Maryland’s Board of Revenue Estimates on Thursday approved a $130 million increase to its 2020 fiscal projection, even as board members said the uptick did not necessarily mean the public should be bullish about the state’s economy.

Earlier this year, the board estimated revenue of $18.57 billion. The revised figure projects growth of 2.7% for a total of $18.7 billion.


The panel, composed of Comptroller Peter Franchot, Treasurer Nancy Kopp and Budget Secretary David Brinkley, also voted to set the first projections for fiscal year 2021 at $19.06 billion ― a prediction that state revenues will grow 1.9%.

“This write-up should not be taken as a stronger performance to come, as much of the increase is attributable to events that have already taken place, including a strong tax year in 2018,” Franchot said.

While the state saw stronger-than-expected revenue from capital gains and sales taxes, wage growth continues to lag in the state, Franchot noted.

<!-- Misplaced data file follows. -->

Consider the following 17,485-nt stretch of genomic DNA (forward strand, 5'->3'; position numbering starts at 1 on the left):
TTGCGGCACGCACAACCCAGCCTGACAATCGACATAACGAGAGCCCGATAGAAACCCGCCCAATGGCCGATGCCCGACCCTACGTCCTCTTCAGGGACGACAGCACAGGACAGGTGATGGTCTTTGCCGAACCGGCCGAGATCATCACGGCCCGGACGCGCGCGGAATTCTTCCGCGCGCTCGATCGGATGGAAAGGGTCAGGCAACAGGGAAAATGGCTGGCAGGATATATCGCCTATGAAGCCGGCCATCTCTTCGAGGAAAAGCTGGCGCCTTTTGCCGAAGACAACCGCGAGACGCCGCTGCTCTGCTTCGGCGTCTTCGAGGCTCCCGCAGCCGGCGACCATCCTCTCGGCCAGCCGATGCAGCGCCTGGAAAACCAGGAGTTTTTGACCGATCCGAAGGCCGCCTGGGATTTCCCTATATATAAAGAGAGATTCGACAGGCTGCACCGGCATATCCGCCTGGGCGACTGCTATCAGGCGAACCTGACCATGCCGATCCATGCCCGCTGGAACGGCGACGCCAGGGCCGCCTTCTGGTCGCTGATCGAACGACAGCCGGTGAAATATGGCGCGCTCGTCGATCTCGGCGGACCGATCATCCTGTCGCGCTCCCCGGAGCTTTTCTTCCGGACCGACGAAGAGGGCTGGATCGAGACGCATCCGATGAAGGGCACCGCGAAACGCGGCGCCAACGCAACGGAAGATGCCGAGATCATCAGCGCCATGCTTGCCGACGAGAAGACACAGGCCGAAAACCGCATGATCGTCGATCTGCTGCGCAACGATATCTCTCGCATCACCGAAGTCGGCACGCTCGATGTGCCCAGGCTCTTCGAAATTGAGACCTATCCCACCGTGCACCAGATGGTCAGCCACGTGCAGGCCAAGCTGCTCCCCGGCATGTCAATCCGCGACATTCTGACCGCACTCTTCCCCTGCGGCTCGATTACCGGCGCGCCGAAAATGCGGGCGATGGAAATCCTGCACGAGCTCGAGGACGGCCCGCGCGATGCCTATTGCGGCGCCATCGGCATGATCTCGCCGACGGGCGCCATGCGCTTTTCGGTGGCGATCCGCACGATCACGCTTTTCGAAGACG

Franchot also noted the state was facing “more significant economic trends at the national level," including a “ballooning federal deficit” and “reckless and erratic trade policy from Washington.”

“It is impossible to deny that our economy is approaching a very tenuous inflection point, one that we would be foolish to ignore or not prepare for,” he said.

Franchot and Kopp are Democrats; Brinkley represents the administration of Gov. Larry Hogan, a Republican.

The comptroller also released a report Thursday from the Business Economic and Community Outreach Network at Salisbury University that found starting school after Labor Day has a “clear, positive impact on both state and local economies” with a net economic impact of up to $115 million.

Franchot has long been an advocate for starting school after Labor Day. The General Assembly this year allowed local school systems to decide for themselves when to start the academic year.